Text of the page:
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Performance Benchmark L.8.D.3
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Life Science
Structure of Life
Organisms and Their Environment
Diversity of Life
Content Areas
Nature of Science (NOS)
Life Science
Earth Science
Physical Science

Students know an organism’s behavior is based on both experience and on the species’ evolutionary history.  E/S

Evidence suggests that species change over time.  This process of change is called biological evolution and can be attributed to genetic and/or environmental influences.  Individuals that are better suited to their environment are more likely to survive and reproduce than other less fit members of the same species.  In essence, nature “selects” those individuals with beneficial traits. This mechanism of biological evolution is called natural selection and was developed by Charles Darwin.  Natural selection is affected by the following factors: overproduction, competition for survival, variation, adaptation, and genetic mutation.  Additionally, differences among individuals within a species can yield advantages and/or disadvantages in survival and/or reproduction.

Most species produce far more offspring than the environment can support.  This is to assure that at least some of the offspring survive to adulthood and have the opportunity to reproduce.  Many offspring fall victim to predators while others die competing for limited resources or due to an illness.  Very few offspring reach adulthood compared to the number produced.  For example, scientists estimate that only one in 1,000 sea turtle hatchlings will survive to become an adult.

Figure 1.Sea turtle hatchlings. Only 1 in 1,000 will survive to become an adult.

Competition for Survival
In addition to food, resources including water, shelter, territory, and mates are also limited.  The struggle among organisms for these resources is called competition.  As organisms compete, those that are better adapted to the conditions in the environment are more likely to survive and reproduce.  This is referred to as fitness. The most fit individuals survive and pass on the better suited genes to the next generation.  Consequently, those organisms that are unable to meet their needs will most likely perish or not reproduce. This concept is also known as survival of the fittest. An incorrect assumption is that the largest, strongest, and fastest individuals are the most fit. That is not always the case. Adaptations to an environment may be structural or behavioral. An organism that is camouflaged and hides well may be more fit than its larger, faster competitor. 

Figure 2. Animals competing for a water source.

The offspring of each generation are not exactly alike.  Differences in traits among individuals of the same species are called variations.  Variations result from random mutations and genetic recombination during sexual reproduction.  Some variations make individuals better suited for survival in their environment.  As a result, those individuals are more likely to survive and reproduce.  The offspring in turn may inherit the helpful trait thus passing it on to their offspring. Over time, helpful variations gradually accumulate in a species, while unfavorable ones decrease or may disappear. Figure 3 illustrates the variations that Darwin noted among the finches that lived on the Galapagos Islands.

Figure 3. Darwin’s finches are a classic example of variation among species.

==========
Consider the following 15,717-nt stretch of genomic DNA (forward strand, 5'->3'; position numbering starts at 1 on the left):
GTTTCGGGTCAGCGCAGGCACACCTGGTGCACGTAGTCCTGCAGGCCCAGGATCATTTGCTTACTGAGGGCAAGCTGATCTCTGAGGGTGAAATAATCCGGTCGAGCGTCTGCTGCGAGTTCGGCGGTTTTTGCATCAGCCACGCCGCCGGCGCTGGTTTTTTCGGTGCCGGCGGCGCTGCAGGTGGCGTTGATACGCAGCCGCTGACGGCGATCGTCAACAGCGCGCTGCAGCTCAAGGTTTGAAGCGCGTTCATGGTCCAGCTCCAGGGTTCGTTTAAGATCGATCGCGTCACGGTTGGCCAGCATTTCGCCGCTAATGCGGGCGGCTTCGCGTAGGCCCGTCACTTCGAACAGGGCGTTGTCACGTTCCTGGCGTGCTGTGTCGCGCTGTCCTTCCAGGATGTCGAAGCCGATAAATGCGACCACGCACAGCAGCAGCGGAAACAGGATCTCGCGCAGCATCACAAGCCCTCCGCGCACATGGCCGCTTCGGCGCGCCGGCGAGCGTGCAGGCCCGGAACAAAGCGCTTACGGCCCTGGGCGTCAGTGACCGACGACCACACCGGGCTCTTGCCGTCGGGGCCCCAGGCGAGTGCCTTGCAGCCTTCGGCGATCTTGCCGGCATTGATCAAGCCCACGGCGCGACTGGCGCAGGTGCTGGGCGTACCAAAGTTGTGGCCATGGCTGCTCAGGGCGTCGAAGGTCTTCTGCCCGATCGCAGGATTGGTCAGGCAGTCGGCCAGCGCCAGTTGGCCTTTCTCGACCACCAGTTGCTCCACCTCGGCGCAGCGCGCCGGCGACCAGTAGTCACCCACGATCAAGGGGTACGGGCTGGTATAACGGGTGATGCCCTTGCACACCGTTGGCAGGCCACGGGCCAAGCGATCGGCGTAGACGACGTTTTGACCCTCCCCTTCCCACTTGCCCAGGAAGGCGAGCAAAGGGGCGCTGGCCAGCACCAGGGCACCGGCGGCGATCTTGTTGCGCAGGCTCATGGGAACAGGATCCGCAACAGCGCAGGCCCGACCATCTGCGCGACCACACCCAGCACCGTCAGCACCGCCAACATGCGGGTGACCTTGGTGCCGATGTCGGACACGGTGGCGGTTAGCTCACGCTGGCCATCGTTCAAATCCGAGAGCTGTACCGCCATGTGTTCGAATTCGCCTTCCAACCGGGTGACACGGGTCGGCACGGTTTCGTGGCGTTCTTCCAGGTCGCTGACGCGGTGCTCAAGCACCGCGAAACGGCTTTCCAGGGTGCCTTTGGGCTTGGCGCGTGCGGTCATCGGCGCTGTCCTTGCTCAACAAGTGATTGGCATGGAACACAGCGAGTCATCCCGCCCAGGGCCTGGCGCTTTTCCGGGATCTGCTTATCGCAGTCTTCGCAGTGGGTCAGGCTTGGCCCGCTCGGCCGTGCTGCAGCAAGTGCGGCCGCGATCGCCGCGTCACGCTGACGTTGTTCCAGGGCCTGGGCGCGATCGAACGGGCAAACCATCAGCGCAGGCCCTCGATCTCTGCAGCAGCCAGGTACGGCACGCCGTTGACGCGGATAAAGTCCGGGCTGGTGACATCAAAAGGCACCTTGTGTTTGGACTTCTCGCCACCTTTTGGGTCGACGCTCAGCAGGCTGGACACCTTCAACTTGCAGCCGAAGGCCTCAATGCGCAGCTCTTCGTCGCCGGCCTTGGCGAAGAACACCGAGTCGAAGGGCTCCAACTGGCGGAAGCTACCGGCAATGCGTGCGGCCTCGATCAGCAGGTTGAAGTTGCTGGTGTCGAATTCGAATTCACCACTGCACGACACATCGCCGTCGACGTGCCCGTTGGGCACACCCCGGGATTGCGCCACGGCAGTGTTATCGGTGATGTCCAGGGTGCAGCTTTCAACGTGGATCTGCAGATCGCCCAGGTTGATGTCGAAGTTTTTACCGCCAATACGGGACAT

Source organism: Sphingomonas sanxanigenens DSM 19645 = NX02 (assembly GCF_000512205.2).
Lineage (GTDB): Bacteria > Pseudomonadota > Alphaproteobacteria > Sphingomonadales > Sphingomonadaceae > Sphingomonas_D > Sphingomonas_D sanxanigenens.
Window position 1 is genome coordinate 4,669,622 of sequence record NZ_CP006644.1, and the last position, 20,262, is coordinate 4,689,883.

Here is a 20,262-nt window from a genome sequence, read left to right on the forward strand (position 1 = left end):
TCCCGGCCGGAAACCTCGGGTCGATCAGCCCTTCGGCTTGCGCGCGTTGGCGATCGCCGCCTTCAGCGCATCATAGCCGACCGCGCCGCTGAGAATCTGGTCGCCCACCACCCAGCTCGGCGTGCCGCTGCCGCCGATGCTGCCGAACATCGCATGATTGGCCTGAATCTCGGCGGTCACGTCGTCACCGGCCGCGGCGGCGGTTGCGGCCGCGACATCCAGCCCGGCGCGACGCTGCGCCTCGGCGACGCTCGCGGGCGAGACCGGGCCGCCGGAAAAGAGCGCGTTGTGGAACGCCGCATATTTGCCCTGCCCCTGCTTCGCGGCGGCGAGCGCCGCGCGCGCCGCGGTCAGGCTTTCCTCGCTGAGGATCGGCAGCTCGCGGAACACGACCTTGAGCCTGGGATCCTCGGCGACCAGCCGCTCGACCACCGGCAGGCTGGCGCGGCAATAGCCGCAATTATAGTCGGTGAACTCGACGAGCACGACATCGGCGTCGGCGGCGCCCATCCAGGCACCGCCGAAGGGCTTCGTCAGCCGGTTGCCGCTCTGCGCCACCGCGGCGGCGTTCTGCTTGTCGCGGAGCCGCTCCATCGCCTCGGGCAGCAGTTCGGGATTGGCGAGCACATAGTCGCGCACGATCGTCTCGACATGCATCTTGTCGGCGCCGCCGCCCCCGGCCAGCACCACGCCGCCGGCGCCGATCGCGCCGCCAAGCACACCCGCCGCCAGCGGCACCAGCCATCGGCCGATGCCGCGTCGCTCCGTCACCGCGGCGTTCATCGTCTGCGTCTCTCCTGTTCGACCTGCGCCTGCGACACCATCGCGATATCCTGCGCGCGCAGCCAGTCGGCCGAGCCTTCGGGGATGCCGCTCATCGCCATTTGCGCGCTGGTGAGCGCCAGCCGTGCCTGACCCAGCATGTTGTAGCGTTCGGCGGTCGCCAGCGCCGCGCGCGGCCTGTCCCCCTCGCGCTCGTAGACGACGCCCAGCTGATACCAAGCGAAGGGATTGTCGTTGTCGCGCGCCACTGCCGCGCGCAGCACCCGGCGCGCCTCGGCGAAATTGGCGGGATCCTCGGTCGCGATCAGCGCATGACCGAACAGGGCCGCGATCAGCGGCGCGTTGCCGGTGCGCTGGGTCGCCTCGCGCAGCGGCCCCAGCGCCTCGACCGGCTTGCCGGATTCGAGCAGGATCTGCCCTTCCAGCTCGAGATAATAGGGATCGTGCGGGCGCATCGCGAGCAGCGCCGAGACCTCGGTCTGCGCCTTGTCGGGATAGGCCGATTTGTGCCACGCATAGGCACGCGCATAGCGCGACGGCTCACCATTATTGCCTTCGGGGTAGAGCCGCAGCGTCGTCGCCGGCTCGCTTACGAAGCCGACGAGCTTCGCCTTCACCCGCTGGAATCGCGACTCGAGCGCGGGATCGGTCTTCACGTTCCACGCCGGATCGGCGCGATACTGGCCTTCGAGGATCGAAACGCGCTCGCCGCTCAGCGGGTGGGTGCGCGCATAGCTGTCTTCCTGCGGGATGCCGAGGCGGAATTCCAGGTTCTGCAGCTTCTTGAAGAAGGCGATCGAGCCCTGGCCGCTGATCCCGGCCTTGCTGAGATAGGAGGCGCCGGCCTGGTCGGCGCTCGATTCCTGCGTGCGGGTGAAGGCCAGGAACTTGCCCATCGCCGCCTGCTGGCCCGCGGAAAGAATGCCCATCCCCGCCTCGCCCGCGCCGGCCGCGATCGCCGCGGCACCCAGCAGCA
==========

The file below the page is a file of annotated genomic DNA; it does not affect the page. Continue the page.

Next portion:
Characteristics that help an organism survive in its environment and reproduce are called adaptations.  Adaptations can help an organism get food, avoid predators, reproduce, move from place to place, build shelters and raise offspring.  Adaptations can be physical or behavioral. The shape and color of a flower or the long trunk of an elephant are examples of structural adaptations.  A spider’s web spinning ability or a bird’s courting dance are examples of behavioral adaptations.

Desert plants, such as the golden barrel cactus, have adaptations that enable them to withstand the harsh conditions of the desert. For example, the cactus has spines instead of leaves in order to help prevent water loss through transpiration. The spines also serve to partially shade the cactus from the intense sunlight in the desert. The pleated surface of the cactus allows it to expand and store water from the small amount of rain that falls.

Picture of ball-shaped cacti with yellow spines and wooly hairs, golden barrel cactus.
Figure 4. Golden Barrel Cactus.

Genetic mutations
Any change in a gene or chromosome is called a mutation.  Mutations can introduce changes in an individual and be a source of genetic variety.  Helpful mutations improve an individual’s chances for survival and reproduction and may be passed on to future generations.  If a mutation is harmful, the individual may die before producing offspring with the inherited mutation. However, harmful mutations may also be passed along to offspring. The figure below shows the result of the albinism, a genetic mutation which causes a lack of pigmentation in the eyes, skin, and hair. Albinism is a harmful mutation because the tiger will not be able to camouflage itself while trying to hunt for prey.


Figure 5. Albino versus normal pigmented Bengal tiger.

For more information on inheriting genetic mutations,
see MS TIPS Benchmark L.8.A.2

To learn more about the mechanisms that promote variations in gene pools visit the
HS TIPS Benchmark L.12.D.5

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Performance Benchmark L.8.D.3

Students know an organism’s behavior is based on both experience and on the species’ evolutionary history.  E/S

Common misconceptions associated with this benchmark

1. Students incorrectly believe that “survival of the fittest” means survival of the biggest, strongest, and most advanced.